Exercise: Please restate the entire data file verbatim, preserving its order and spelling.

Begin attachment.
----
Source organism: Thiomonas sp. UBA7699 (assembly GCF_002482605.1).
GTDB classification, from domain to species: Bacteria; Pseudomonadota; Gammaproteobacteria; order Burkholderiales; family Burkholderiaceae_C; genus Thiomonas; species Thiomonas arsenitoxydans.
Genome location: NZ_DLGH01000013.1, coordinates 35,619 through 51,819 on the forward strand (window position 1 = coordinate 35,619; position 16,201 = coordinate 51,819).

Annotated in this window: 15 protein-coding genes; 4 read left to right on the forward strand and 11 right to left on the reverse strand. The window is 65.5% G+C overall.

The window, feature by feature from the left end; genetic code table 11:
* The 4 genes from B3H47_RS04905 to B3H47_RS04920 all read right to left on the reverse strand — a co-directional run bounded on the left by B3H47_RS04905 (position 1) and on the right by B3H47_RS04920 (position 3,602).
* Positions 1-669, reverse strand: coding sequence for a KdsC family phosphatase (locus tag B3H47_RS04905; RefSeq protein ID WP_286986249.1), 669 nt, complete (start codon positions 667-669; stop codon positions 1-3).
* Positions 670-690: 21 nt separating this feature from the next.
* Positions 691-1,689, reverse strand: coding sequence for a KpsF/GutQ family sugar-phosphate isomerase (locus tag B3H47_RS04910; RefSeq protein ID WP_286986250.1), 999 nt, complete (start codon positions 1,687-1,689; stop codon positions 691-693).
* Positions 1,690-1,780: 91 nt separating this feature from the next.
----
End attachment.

Source organism: Thiomonas sp. UBA7699 (assembly GCF_002482605.1).
GTDB classification, from domain to species: Bacteria; Pseudomonadota; Gammaproteobacteria; order Burkholderiales; family Burkholderiaceae_C; genus Thiomonas; species Thiomonas arsenitoxydans.
Genome location: NZ_DLGH01000013.1, coordinates 35,619 through 51,819 on the forward strand (window position 1 = coordinate 35,619; position 16,201 = coordinate 51,819).

Annotated in this window: 15 protein-coding genes; 4 read left to right on the forward strand and 11 right to left on the reverse strand. The window is 65.5% G+C overall.

The window, feature by feature from the left end; genetic code table 11:
* The 4 genes from B3H47_RS04905 to B3H47_RS04920 all read right to left on the reverse strand — a co-directional run bounded on the left by B3H47_RS04905 (position 1) and on the right by B3H47_RS04920 (position 3,602).
* Positions 1-669, reverse strand: coding sequence for a KdsC family phosphatase (locus tag B3H47_RS04905; RefSeq protein ID WP_286986249.1), 669 nt, complete (start codon positions 667-669; stop codon positions 1-3).
* Positions 670-690: 21 nt separating this feature from the next.
* Positions 691-1,689, reverse strand: coding sequence for a KpsF/GutQ family sugar-phosphate isomerase (locus tag B3H47_RS04910; RefSeq protein ID WP_286986250.1), 999 nt, complete (start codon positions 1,687-1,689; stop codon positions 691-693).
* Positions 1,690-1,780: 91 nt separating this feature from the next.